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Server Operating System NewsFlash

The Server Operating System NewsFlash Weekly Newsletter is located inside the MCP Secure Web Site. Here I have collected and condensed some interesting problems. If you encountered any of these problems, please contact Microsoft Product Services to obtain the fix. Further information is at http://www.microsoft.com/support/supportnet/overview/overview.asp.

File Transfer Between Computers are Slower Than Expected

File transfer between Windows NT computers with similar names (for example, TEST and TEST1) is sized 512 bytes instead of 4,096 bytes or larger.

The redirector (rdr.sys) on the workstation (e.g. TEST1) incorrectly mark a connection to a remote server (e.g. TEST) as "loopback". This is because the remote server's NetBIOS name is a subset of the local NetBIOS computer name. In loopback connections, the file transfer is only at 512-byte increments.

Taken from Server Operating System NewsFlash Weekly Newsletter Vol 5, Issue 38 Sept 23, 1999.

NetWare Migration Tool May Not Migrate Long File Name Permission

When a folder with long folder name is migrated from NetWare into Windows NT using nwconv.exe, the permissions might not migrate correctly.

Taken from Server Operating System NewsFlash Weekly Newsletter Vol 5, Issue 36 Sept 9, 1999.

Windows NT 4 Supports Maximum of 7.8 GB System Partition

The system partition is the partition that contains the necessary files (NTLDR, NTDETECT.COM, BOOT.INI) to boot up the system. Although in theory, Windows NT 4 can support partitions of up to 16 EB, system partition is limited to 7.8 GB.

When an Intel-based computer first boots, the first process that occur is called the bootstrap process. This process has inherent hardware and software limitations beyond which Windows NT cannot operate.

During the bootstrap process, the only mechanism available to Windows NT (or any other OS) to access the drive is a set of functions in the BIOS known as Interrupt 13 (INT13). The INT13 functions allow low-level code to read from and write to the drive by addressing a specific sector on the drive. The BIOS in virtually all modern computers supports "Logical Block Addressing," which allows INT13 functions to address the first 7.8 GB of drive space independent of the drive's physical geometry. The INT13 functions are the only means available to the operating system to gain access to the drive and system partition until the operating system loads additional drivers that allow it to gain access to the drive without going through INT13. Therefore, Windows NT 4.0 cannot use a system partition larger than 7.8 GB. In fact, the entire system partition must be entirely within the first 7.8 GB of the physical disk. Windows NT can use a 7.8-GB system partition only if the partition begins at the start of the physical drive.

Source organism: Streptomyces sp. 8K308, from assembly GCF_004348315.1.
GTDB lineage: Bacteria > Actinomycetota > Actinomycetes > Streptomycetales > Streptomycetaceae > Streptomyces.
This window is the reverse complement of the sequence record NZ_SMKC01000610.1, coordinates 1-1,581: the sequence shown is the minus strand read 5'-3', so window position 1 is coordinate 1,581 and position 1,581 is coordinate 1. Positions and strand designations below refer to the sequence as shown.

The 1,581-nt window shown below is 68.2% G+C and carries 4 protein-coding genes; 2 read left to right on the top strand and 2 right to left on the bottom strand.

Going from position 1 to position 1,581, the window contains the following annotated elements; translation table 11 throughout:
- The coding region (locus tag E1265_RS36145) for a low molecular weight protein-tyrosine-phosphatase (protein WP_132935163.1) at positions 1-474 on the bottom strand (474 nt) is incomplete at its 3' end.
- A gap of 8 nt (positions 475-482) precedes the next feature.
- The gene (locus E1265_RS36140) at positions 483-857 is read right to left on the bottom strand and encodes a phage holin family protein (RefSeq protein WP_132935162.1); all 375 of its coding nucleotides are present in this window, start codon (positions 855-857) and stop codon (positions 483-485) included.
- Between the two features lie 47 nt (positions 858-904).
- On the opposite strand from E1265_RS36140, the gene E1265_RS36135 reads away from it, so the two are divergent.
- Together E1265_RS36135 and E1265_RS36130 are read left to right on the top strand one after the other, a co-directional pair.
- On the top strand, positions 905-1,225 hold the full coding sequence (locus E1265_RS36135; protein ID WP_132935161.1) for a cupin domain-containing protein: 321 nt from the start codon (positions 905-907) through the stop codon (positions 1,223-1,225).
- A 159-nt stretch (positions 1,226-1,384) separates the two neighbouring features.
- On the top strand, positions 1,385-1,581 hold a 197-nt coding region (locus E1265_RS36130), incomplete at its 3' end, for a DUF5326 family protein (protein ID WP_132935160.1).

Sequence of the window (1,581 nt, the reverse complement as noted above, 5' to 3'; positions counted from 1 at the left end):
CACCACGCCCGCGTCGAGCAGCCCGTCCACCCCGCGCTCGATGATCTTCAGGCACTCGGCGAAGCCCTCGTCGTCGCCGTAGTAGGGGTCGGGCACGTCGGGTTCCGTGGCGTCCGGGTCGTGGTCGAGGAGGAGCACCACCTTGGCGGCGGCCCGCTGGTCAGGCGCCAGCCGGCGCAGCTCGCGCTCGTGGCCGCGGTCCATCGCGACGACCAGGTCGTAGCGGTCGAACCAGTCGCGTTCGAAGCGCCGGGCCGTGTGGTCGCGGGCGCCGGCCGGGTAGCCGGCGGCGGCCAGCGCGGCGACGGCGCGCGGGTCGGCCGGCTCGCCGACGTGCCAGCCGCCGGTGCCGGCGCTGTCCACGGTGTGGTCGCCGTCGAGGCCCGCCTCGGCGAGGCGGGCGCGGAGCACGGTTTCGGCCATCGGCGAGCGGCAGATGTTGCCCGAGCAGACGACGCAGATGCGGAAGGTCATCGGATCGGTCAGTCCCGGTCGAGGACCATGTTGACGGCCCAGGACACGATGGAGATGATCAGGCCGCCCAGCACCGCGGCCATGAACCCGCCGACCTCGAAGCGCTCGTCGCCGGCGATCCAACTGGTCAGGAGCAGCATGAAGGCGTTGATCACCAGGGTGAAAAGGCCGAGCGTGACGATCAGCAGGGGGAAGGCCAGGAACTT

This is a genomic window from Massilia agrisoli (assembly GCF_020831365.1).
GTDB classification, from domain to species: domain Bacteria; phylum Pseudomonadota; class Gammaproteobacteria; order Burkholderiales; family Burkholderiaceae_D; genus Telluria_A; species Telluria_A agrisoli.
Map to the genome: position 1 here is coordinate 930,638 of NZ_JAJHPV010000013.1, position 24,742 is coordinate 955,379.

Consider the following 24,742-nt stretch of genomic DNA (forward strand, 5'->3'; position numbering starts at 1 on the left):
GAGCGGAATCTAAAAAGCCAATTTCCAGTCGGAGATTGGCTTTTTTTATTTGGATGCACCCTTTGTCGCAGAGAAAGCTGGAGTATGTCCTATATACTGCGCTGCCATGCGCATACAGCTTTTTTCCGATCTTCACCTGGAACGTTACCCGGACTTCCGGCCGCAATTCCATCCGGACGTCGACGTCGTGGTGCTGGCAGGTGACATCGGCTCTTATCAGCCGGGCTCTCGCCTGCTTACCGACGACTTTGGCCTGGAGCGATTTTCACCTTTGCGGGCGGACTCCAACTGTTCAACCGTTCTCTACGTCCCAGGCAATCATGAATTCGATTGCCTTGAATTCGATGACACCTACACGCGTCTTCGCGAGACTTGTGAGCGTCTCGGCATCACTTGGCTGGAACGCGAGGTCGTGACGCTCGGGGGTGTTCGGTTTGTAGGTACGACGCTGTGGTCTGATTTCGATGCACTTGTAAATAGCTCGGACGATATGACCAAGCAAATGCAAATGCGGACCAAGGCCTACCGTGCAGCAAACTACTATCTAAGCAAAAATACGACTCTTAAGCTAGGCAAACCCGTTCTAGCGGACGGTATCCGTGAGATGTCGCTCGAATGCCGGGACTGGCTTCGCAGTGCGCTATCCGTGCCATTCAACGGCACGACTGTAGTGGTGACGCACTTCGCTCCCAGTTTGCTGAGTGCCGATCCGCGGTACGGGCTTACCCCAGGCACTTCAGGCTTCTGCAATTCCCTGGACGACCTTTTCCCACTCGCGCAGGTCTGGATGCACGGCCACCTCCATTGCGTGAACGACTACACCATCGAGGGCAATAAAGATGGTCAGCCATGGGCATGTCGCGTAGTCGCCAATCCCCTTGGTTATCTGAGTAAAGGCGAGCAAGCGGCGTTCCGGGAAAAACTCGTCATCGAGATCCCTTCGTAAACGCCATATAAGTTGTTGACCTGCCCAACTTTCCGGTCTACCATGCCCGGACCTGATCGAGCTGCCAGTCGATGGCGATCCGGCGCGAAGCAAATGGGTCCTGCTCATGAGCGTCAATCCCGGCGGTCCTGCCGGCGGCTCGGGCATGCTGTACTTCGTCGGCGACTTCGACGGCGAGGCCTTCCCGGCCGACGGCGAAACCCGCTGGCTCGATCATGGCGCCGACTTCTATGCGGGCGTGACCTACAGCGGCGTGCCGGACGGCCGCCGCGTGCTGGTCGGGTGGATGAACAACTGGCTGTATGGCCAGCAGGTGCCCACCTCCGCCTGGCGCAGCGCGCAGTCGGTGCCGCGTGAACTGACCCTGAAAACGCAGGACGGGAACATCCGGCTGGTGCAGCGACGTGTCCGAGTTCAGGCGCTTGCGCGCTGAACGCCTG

Other operating systems, such as Microsoft Windows 95 OEM Service Release 2, Microsoft Windows 98, and Microsoft Windows 2000, can boot from larger partitions because these operating systems were written after the computer industry defined a new standard for BIOS INT13 functions (the "INT13 extensions") and implemented this new functionality on manufactured motherboards. Because Windows NT 4.0 was written before this new standard was invented, Windows NT 4.0 is unaware of this new technology and is unable to use its features.

When you are installing Windows NT 4.0, you can create a system partition with a maximum size of 4 GB. This occurs because Setup first formats the partition using the FAT file system. If you want to use an NTFS partition, the partition is converted to NTFS after the first reboot. The FAT file system has a file system limitation (unrelated to any BIOS limitations) of 4 GB. When you perform an unattended installation, use of the ExtendOEMPartition directive in an Unattend.txt file can expand the system partition to a maximum of 7.8 GB.

In the future, additional limitations may come into play as well. Although the NTFS file system can address 16 exabytes of disk space in a single partition, current disk-partitioning schemes store partition information in structures that limit partitions to 2^32 sectors, or 2 terabytes, in size. The ATA hardware interface uses 28-bit addressing, which supports drives that are 2^24 sectors, or 137 GB, in size. These limitations may apply to partitions other than the system partition as well.

Another factor to consider when you are troubleshooting partitioning problems is that hard disk manufacturers often use "decimal megabytes" (1 megabyte = 1,000,000 bytes), whereas Windows NT uses "binary megabytes" (1 megabytes = 1,048,576 bytes). Using both definitions of a megabyte in calculations can often account for "lost" disk space. Also, this article assumes a sector size of 512 bytes in all calculations. Although a 512-byte sector has become a de facto industry standard, it is possible that disk manufacturers could produce drives with a different sector size. This would result in a corresponding change in partition limits. Partitions are based on cylinder, head, and sector calculations, not on byte calculations. Therefore, a change in bytes per sector causes a change in bytes per partition.

Taken from Server Operating System NewsFlash Weekly Newsletter Vol 5, Issue 36 Sept 9, 1999.